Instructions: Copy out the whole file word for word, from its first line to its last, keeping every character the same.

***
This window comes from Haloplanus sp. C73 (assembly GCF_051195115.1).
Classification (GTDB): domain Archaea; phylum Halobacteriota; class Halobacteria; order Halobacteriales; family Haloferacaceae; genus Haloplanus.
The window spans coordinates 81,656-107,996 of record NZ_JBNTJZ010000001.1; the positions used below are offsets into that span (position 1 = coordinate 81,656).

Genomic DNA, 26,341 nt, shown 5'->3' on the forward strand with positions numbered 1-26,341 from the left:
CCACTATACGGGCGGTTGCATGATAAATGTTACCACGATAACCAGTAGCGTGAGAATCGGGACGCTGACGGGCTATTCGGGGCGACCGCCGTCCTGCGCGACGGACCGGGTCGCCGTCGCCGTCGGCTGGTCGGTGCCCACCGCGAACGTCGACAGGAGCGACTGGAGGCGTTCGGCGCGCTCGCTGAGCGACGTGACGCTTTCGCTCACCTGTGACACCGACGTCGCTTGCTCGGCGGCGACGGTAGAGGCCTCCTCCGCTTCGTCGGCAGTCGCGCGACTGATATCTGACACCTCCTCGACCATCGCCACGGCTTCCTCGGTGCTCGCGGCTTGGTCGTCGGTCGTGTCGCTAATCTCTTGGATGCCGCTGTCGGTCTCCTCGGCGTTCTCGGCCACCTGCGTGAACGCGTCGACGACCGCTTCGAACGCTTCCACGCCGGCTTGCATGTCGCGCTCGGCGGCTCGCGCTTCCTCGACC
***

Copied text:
This window comes from Haloplanus sp. C73 (assembly GCF_051195115.1).
Classification (GTDB): domain Archaea; phylum Halobacteriota; class Halobacteria; order Halobacteriales; family Haloferacaceae; genus Haloplanus.
The window spans coordinates 81,656-107,996 of record NZ_JBNTJZ010000001.1; the positions used below are offsets into that span (position 1 = coordinate 81,656).

Genomic DNA, 26,341 nt, shown 5'->3' on the forward strand with positions numbered 1-26,341 from the left:
CCACTATACGGGCGGTTGCATGATAAATGTTACCACGATAACCAGTAGCGTGAGAATCGGGACGCTGACGGGCTATTCGGGGCGACCGCCGTCCTGCGCGACGGACCGGGTCGCCGTCGCCGTCGGCTGGTCGGTGCCCACCGCGAACGTCGACAGGAGCGACTGGAGGCGTTCGGCGCGCTCGCTGAGCGACGTGACGCTTTCGCTCACCTGTGACACCGACGTCGCTTGCTCGGCGGCGACGGTAGAGGCCTCCTCCGCTTCGTCGGCAGTCGCGCGACTGATATCTGACACCTCCTCGACCATCGCCACGGCTTCCTCGGTGCTCGCGGCTTGGTCGTCGGTCGTGTCGCTAATCTCTTGGATGCCGCTGTCGGTCTCCTCGGCGTTCTCGGCCACCTGCGTGAACGCGTCGACGACCGCTTCGAACGCTTCCACGCCGGCTTGCATGTCGCGCTCGGCGGCTCGCGCTTCCTCGACC